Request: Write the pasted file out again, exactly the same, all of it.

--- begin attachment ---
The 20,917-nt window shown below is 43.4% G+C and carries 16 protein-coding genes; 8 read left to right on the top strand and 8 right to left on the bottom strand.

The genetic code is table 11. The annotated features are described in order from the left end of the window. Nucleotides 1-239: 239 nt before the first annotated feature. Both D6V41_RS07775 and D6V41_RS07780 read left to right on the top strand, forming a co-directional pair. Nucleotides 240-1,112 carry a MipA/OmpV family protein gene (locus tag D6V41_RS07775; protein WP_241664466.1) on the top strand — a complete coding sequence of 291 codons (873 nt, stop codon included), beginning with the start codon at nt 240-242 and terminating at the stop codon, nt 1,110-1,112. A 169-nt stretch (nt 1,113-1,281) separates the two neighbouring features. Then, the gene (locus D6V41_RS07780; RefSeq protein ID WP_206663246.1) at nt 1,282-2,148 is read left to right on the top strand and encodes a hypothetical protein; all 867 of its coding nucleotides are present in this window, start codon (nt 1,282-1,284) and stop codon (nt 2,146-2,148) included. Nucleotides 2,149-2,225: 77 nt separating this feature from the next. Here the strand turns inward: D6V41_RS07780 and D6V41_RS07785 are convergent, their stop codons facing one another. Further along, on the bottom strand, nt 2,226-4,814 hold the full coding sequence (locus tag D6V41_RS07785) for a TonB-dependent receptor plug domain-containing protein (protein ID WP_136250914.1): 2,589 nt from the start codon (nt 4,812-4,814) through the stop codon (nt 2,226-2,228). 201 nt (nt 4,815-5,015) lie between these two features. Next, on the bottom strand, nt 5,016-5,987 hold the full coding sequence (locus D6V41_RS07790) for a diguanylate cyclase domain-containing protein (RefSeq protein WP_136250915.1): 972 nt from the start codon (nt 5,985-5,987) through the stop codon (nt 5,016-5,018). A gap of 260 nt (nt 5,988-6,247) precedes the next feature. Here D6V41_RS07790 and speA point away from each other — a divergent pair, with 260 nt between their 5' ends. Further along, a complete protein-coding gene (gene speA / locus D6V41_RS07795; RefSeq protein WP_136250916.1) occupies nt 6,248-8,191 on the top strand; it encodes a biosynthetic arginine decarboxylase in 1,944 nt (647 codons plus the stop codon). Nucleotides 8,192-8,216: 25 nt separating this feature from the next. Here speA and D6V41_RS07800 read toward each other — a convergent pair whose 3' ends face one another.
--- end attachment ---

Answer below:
The 20,917-nt window shown below is 43.4% G+C and carries 16 protein-coding genes; 8 read left to right on the top strand and 8 right to left on the bottom strand.

The genetic code is table 11. The annotated features are described in order from the left end of the window. Nucleotides 1-239: 239 nt before the first annotated feature. Both D6V41_RS07775 and D6V41_RS07780 read left to right on the top strand, forming a co-directional pair. Nucleotides 240-1,112 carry a MipA/OmpV family protein gene (locus tag D6V41_RS07775; protein WP_241664466.1) on the top strand — a complete coding sequence of 291 codons (873 nt, stop codon included), beginning with the start codon at nt 240-242 and terminating at the stop codon, nt 1,110-1,112. A 169-nt stretch (nt 1,113-1,281) separates the two neighbouring features. Then, the gene (locus D6V41_RS07780; RefSeq protein ID WP_206663246.1) at nt 1,282-2,148 is read left to right on the top strand and encodes a hypothetical protein; all 867 of its coding nucleotides are present in this window, start codon (nt 1,282-1,284) and stop codon (nt 2,146-2,148) included. Nucleotides 2,149-2,225: 77 nt separating this feature from the next. Here the strand turns inward: D6V41_RS07780 and D6V41_RS07785 are convergent, their stop codons facing one another. Further along, on the bottom strand, nt 2,226-4,814 hold the full coding sequence (locus tag D6V41_RS07785) for a TonB-dependent receptor plug domain-containing protein (protein ID WP_136250914.1): 2,589 nt from the start codon (nt 4,812-4,814) through the stop codon (nt 2,226-2,228). 201 nt (nt 4,815-5,015) lie between these two features. Next, on the bottom strand, nt 5,016-5,987 hold the full coding sequence (locus D6V41_RS07790) for a diguanylate cyclase domain-containing protein (RefSeq protein WP_136250915.1): 972 nt from the start codon (nt 5,985-5,987) through the stop codon (nt 5,016-5,018). A gap of 260 nt (nt 5,988-6,247) precedes the next feature. Here D6V41_RS07790 and speA point away from each other — a divergent pair, with 260 nt between their 5' ends. Further along, a complete protein-coding gene (gene speA / locus D6V41_RS07795; RefSeq protein WP_136250916.1) occupies nt 6,248-8,191 on the top strand; it encodes a biosynthetic arginine decarboxylase in 1,944 nt (647 codons plus the stop codon). Nucleotides 8,192-8,216: 25 nt separating this feature from the next. Here speA and D6V41_RS07800 read toward each other — a convergent pair whose 3' ends face one another.